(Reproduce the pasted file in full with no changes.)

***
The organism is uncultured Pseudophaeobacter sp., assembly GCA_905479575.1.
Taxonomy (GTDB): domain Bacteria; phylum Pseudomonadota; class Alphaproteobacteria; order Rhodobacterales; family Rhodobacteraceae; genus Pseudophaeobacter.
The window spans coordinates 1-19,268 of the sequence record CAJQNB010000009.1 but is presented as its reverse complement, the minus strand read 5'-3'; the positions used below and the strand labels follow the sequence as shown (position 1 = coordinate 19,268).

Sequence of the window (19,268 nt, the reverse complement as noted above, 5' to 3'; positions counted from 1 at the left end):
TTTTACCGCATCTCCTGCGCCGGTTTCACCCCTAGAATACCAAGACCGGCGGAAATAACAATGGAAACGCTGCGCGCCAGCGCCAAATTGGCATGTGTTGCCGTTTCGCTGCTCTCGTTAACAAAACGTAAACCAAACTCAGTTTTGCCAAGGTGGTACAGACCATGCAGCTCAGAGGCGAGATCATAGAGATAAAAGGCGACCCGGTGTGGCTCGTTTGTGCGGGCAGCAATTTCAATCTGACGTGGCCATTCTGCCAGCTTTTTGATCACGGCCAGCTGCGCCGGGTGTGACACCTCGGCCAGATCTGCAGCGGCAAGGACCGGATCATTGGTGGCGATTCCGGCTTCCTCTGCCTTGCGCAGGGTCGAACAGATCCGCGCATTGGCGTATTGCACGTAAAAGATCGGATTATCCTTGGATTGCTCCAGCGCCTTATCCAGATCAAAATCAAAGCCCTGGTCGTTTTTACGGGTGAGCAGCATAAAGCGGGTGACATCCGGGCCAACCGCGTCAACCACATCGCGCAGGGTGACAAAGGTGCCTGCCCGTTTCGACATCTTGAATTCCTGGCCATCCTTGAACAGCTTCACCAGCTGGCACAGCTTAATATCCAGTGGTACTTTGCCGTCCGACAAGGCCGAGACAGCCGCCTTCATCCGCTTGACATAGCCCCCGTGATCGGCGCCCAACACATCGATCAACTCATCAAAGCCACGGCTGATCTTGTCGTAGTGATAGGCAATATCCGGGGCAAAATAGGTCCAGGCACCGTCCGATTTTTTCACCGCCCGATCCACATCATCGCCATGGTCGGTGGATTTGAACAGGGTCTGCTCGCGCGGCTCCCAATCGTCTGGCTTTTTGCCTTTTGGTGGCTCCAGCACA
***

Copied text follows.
The organism is uncultured Pseudophaeobacter sp., assembly GCA_905479575.1.
Taxonomy (GTDB): domain Bacteria; phylum Pseudomonadota; class Alphaproteobacteria; order Rhodobacterales; family Rhodobacteraceae; genus Pseudophaeobacter.
The window spans coordinates 1-19,268 of the sequence record CAJQNB010000009.1 but is presented as its reverse complement, the minus strand read 5'-3'; the positions used below and the strand labels follow the sequence as shown (position 1 = coordinate 19,268).

Sequence of the window (19,268 nt, the reverse complement as noted above, 5' to 3'; positions counted from 1 at the left end):
TTTTACCGCATCTCCTGCGCCGGTTTCACCCCTAGAATACCAAGACCGGCGGAAATAACAATGGAAACGCTGCGCGCCAGCGCCAAATTGGCATGTGTTGCCGTTTCGCTGCTCTCGTTAACAAAACGTAAACCAAACTCAGTTTTGCCAAGGTGGTACAGACCATGCAGCTCAGAGGCGAGATCATAGAGATAAAAGGCGACCCGGTGTGGCTCGTTTGTGCGGGCAGCAATTTCAATCTGACGTGGCCATTCTGCCAGCTTTTTGATCACGGCCAGCTGCGCCGGGTGTGACACCTCGGCCAGATCTGCAGCGGCAAGGACCGGATCATTGGTGGCGATTCCGGCTTCCTCTGCCTTGCGCAGGGTCGAACAGATCCGCGCATTGGCGTATTGCACGTAAAAGATCGGATTATCCTTGGATTGCTCCAGCGCCTTATCCAGATCAAAATCAAAGCCCTGGTCGTTTTTACGGGTGAGCAGCATAAAGCGGGTGACATCCGGGCCAACCGCGTCAACCACATCGCGCAGGGTGACAAAGGTGCCTGCCCGTTTCGACATCTTGAATTCCTGGCCATCCTTGAACAGCTTCACCAGCTGGCACAGCTTAATATCCAGTGGTACTTTGCCGTCCGACAAGGCCGAGACAGCCGCCTTCATCCGCTTGACATAGCCCCCGTGATCGGCGCCCAACACATCGATCAACTCATCAAAGCCACGGCTGATCTTGTCGTAGTGATAGGCAATATCCGGGGCAAAATAGGTCCAGGCACCGTCCGATTTTTTCACCGCCCGATCCACATCATCGCCATGGTCGGTGGATTTGAACAGGGTCTGCTCGCGCGGCTCCCAATCGTCTGGCTTTTTGCCTTTTGGTGGCTCCAGCACA